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Powerhouse Google Nexus 4 set for November launch

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(Read caption) The Google Nexus 4 smartphone.

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Google yesterday unveiled three new products: the Android 4.2 Jelly Bean operating system, a ten-inch tablet called the Nexus 10, and a new smartphone called the Nexus 4.

We'll circle back to the Nexus 10 in a separate post. For now, let's concentrate on the Nexus 4, a handset with the firepower and looks to challenge both the iPhone 5 and the extremely-popular, Android-powered Samsung Galaxy III. 

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Mountain View is billing the Nexus 4, which is built by LG, as the "best of Google" – a phone packed tight with Google products, from full Gmail integration to the Chrome browser to Google Maps. For some folks, of course, that's going to be a little too much Google, but for anyone who spent long hours trying to suss out the intricacies of the Apple Maps app on the iPhone 5, it might come as welcome news indeed. 

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The specs on the Nexus 4 are pretty impressive: A 4.7-inch display – compared to four inches on the iPhone 5 – an 8-megapixel camera out back and a 1.3-megapixel camera out front, 2GB of RAM, and a jumbo Qualcomm Snapdragon S4 Pro processor. The phone will be sold without a two-year contract through the Google Play store – $299 will get you an 8GB model and $349 will get you the 16GB model. Release date is Nov. 13.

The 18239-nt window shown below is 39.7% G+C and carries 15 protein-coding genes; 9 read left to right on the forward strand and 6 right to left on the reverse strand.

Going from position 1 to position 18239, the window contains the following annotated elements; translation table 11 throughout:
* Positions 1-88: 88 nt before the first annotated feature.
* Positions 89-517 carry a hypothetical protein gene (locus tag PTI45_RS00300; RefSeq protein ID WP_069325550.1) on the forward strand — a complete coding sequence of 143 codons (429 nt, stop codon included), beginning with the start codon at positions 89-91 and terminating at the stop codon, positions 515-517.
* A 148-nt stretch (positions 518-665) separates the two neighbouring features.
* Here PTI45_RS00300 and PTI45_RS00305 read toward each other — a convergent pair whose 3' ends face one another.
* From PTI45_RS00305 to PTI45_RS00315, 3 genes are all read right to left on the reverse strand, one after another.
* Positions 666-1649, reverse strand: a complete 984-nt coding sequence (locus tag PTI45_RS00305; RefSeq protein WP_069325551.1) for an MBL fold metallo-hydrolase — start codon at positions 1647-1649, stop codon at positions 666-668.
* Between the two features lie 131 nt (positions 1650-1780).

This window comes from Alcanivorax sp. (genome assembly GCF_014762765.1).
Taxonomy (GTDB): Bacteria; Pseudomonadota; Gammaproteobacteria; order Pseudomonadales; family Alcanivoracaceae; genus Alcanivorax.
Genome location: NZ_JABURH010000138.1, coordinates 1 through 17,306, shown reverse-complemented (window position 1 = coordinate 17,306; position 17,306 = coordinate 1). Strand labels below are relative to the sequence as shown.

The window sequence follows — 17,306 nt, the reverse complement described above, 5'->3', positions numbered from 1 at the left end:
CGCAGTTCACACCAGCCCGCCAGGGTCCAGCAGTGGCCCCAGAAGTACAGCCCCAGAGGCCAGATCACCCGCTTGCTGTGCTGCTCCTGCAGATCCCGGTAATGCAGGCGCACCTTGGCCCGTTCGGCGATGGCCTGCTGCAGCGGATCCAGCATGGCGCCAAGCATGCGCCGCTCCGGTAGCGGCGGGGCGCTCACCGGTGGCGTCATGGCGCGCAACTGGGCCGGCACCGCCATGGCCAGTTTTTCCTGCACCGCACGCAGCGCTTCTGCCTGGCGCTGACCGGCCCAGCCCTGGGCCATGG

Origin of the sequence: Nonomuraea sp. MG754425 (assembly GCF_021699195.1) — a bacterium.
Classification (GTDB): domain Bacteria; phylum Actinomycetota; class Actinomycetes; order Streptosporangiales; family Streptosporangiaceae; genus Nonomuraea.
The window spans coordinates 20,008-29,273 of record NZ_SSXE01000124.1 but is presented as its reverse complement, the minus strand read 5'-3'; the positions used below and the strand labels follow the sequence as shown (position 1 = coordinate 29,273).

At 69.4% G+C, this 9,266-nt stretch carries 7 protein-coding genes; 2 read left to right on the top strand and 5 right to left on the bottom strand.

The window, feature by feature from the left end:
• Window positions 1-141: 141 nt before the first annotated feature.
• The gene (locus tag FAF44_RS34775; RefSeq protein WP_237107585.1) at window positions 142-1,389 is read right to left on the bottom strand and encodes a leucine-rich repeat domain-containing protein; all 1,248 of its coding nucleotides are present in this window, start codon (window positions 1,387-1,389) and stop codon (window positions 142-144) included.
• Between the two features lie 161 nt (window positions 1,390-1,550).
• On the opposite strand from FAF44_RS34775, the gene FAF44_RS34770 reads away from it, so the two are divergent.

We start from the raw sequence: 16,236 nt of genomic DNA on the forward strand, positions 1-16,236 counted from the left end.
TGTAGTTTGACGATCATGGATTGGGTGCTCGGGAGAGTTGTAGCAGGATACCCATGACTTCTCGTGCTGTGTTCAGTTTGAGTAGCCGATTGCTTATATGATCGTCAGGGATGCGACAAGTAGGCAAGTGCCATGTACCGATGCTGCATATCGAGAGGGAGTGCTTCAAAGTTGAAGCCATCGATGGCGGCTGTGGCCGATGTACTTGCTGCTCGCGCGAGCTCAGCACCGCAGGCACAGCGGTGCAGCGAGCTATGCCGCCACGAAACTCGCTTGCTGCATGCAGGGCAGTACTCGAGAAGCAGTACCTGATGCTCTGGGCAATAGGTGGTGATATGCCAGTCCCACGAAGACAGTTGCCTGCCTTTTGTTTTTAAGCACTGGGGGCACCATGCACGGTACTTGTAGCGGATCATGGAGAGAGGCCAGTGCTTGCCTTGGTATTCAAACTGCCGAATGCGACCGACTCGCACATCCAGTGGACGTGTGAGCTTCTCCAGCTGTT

"For those of us in the US," writes JR Raphael of Computerworld, "the phone will work on either T-Mobile or AT&T with HSPA+-level 4G speeds; you'll buy the device outright from Google and then use it either with your existing plan or a new plan. You can also opt to use it with a prepaid smartphone plan – something I'd strongly suggest considering."

Raphael says T-Mobile will also sell the 16GB model for $200, with a two-year contract. 

So how does the Nexus stack up against its chief rivals? 

Well, the team over at Ars Technica has crunched the numbers, and staffer Andrew Cunningham predicts that the Nexus 4 will be "easily the fastest Android handset you can buy today."

And while the Nexus "doesn't always beat the Apple A6 in the iPhone 5, it's always very close in synthetic benchmarks," Cunningham adds. "Between the two, the iPhone's dual-core A6 may have the advantage in real-world performance, since not all apps will be able to take advantage of all four of the Snapdragon's CPU cores, but we need more real-world comparison time to say for certain." 

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